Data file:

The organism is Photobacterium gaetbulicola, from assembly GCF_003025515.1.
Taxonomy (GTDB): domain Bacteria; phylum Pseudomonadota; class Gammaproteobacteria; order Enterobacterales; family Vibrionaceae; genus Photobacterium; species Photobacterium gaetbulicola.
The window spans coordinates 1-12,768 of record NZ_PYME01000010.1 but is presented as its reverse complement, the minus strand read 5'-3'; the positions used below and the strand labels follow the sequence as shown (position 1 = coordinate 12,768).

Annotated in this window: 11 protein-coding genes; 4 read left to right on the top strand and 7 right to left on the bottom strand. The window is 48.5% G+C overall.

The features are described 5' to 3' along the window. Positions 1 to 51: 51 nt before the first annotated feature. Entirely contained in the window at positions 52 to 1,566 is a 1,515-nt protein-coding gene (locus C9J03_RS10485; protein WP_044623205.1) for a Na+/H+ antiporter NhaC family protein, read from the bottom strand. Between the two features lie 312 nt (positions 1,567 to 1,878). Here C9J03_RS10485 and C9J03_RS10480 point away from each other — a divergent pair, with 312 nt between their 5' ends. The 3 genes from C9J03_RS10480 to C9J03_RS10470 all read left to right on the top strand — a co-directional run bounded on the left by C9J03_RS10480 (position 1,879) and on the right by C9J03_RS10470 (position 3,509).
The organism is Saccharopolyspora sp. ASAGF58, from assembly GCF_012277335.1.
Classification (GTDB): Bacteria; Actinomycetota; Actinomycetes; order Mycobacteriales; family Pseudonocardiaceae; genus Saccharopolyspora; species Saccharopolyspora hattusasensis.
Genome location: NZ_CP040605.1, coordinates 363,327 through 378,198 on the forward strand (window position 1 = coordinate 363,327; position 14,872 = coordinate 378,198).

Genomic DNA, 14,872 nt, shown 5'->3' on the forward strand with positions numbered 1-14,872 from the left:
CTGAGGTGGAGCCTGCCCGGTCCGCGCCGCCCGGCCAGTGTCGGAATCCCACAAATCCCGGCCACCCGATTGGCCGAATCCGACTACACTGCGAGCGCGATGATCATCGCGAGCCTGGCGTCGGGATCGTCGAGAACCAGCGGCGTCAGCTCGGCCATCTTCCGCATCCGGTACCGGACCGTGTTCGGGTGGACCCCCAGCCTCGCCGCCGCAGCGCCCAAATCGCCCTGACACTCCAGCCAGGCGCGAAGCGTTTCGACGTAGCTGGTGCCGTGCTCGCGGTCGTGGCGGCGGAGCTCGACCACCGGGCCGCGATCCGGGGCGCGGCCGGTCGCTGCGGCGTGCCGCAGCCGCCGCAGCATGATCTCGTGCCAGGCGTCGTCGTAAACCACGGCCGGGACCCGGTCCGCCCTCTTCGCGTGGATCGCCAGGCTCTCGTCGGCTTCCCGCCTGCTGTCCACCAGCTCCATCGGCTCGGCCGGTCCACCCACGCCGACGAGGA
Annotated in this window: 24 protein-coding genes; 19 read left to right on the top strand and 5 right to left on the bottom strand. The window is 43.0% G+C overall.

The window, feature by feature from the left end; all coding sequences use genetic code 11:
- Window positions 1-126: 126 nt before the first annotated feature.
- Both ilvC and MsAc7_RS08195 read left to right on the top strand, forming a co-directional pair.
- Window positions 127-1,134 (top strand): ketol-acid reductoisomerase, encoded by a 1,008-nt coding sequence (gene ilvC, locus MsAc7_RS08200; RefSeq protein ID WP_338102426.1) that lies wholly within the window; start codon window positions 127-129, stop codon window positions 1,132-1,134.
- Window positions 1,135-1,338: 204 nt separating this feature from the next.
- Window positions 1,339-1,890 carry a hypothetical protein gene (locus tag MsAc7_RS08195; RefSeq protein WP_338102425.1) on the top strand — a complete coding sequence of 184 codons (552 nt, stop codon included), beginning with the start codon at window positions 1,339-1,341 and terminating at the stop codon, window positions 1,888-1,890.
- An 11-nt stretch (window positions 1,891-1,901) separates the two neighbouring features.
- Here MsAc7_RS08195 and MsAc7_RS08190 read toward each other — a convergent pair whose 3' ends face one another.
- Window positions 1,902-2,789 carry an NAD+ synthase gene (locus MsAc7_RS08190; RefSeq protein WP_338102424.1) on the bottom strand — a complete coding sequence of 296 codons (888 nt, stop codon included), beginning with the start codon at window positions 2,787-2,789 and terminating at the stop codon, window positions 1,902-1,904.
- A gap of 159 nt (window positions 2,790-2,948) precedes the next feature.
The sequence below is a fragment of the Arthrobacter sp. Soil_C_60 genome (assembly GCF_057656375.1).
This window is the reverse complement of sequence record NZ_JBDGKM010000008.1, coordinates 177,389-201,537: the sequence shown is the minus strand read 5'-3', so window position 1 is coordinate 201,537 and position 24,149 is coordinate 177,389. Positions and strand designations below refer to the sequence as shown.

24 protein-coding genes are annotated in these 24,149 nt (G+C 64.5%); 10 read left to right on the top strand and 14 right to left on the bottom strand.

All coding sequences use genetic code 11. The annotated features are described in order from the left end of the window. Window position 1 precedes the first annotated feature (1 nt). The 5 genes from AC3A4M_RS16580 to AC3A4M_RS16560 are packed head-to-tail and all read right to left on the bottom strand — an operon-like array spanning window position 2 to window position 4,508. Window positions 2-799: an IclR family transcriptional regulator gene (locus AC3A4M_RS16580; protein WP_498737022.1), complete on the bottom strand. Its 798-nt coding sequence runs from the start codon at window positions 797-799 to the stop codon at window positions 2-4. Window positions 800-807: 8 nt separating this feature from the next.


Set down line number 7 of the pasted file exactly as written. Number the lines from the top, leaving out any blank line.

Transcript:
Classification (GTDB): Bacteria; Actinomycetota; Actinomycetes; order Mycobacteriales; family Pseudonocardiaceae; genus Saccharopolyspora; species Saccharopolyspora hattusasensis.